Quicksand by Malin Persson Giolito
New York. Other Press. 2017. 432 pages.
Truth be told, Malin Persson Giolito’s fourth novel, Quicksand, is an indictment of the zeitgeist.
Victor Hugo called quicksand “a pit of mire in a cavern of night” in Les Misérables. Appearing safe, a bog pulls you down—deeper if you struggle, as the protagonist does figuratively in this English-language debut. A Swedish author based in Belgium, Persson Giolito puts a teenage girl on trial for involvement in a mass shooting at a Stockholm prep school. The Swedish Crime Writers’ Academy named Quicksand 2016 Best Crime Novel of the Year.
Maria (“Maja”) Norberg gets the whole volume as a forum, but her flippant first-person voice prevents it from becoming a tearjerker. She paints a sweltering global landscape with prophetic condemnation.
Quicksand opens in a classroom with six people: five shot, one not—Maja Norberg. Shot are the teacher and four students: Maja’s boyfriend (Sebastian, son of Sweden’s richest man), Maja’s best friend (Amanda), Samir (in a special program in international economics and social sciences), and a trade-school pupil from Uganda.
Forty-four short chapters cover three weeks of daily court proceedings plus Maja’s relationships with her parents, lawyers, teachers, and peers. Section titles set scenes: The Classroom, The Ambulance, The Hospital, The Women’s Jail, Sebastian, and Samir.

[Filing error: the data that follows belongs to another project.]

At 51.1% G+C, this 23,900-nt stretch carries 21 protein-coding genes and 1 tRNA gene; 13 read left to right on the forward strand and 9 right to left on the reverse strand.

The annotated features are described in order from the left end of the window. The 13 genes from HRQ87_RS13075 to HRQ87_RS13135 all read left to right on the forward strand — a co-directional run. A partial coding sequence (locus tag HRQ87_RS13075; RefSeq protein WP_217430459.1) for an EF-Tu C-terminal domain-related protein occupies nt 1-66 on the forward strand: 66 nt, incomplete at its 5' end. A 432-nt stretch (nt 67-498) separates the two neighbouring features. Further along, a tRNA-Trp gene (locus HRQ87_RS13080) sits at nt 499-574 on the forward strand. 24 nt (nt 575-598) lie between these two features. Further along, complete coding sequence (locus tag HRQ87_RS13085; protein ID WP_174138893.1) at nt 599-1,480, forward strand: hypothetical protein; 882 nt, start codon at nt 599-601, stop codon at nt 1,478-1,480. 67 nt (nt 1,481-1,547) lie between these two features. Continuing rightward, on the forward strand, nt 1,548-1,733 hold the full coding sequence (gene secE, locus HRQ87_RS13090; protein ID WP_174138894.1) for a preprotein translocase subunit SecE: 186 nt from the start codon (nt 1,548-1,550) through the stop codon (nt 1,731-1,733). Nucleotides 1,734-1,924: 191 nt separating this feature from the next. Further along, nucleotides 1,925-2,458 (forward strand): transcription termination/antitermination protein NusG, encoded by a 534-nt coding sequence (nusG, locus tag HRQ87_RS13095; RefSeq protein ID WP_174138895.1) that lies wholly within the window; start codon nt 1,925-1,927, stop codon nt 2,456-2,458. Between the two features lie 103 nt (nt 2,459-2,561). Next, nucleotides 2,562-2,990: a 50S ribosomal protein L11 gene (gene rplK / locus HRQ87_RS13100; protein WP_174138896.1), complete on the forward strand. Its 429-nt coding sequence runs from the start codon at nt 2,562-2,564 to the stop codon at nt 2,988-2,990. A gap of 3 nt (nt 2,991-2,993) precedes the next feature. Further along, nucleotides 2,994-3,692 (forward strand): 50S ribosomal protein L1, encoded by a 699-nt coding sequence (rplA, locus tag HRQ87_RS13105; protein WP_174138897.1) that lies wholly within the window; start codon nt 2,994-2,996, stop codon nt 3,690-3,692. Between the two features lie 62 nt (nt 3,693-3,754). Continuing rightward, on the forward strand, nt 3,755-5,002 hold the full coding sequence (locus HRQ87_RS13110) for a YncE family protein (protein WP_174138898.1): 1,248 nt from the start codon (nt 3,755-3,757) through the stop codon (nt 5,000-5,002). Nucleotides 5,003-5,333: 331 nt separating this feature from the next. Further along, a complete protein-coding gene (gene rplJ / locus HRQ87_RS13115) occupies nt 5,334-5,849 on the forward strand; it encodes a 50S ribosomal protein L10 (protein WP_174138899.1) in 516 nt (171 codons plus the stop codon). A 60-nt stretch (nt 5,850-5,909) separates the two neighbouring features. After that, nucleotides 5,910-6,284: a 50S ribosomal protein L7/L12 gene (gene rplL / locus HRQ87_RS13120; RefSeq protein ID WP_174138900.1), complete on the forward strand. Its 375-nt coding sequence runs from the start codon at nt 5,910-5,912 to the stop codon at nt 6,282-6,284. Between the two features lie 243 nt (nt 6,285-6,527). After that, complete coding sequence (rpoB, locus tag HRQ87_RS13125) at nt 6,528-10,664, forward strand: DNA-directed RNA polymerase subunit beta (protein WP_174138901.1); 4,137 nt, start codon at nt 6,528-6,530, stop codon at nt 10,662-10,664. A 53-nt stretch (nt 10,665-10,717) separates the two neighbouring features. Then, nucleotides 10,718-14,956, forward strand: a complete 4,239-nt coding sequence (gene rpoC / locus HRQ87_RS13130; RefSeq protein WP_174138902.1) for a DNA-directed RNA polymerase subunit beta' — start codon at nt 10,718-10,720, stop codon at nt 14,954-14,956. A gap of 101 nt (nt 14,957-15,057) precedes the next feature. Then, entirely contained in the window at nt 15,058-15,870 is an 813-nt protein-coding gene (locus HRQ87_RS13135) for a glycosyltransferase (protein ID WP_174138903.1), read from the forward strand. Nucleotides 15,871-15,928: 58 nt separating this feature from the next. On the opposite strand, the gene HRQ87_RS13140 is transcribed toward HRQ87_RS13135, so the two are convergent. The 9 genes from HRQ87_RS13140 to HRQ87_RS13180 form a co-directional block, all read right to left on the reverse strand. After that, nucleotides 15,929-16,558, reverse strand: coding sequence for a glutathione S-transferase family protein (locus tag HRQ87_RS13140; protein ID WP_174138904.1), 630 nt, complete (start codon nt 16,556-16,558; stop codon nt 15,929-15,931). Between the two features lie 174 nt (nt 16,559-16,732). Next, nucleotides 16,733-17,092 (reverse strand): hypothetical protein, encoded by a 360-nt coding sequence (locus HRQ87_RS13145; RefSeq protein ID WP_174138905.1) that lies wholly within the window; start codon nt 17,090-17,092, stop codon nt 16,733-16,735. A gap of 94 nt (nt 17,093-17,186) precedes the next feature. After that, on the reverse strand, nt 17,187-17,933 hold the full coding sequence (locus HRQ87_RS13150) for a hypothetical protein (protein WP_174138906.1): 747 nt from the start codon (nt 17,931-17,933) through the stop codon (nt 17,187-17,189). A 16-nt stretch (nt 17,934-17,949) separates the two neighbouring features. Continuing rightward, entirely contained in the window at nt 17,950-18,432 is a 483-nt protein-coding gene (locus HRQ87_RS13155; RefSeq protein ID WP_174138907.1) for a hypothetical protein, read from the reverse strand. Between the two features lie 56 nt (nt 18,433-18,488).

Quicksand is a whydunit, not a whodunit. What exactly did Maja do—or not do? Seeking that answer, Persson Giolito employs the young woman in broader queries. What is “truth”? Or “justice”? How unequal can a society become while remaining stable? Let’s examine prejudice, refugees, deportation, class, immigrants, the American Dream, economics, parenting, race, and human news value. The author scrutinizes gender issues—the liability of being a smart girl and the Bechdel Test of a movie’s sexism.
Maja’s lawyer debates the semantic criminality of teenagers expressing themselves “carelessly, but inappropriately” à la psychologist B. F. Skinner’s book Verbal Behavior: “What is said by a sentence is something more than what the words in it mean.” Maja notes a “fresh new wrinkle in the Narrative.” The references range from David Bowie to the Bible.
Quicksand corresponds to Les Misérables. As Jean Valjean literally carried Marius above his head through the Paris sewer quicksand, Maja Norberg metaphorically carries Sebastian until his weight pushes her down—leaving us with Inspector Javert’s quandary of “the human heart inadmissible” as evidence.
Quicksand will pull you in, to wonder at the end if it’s over.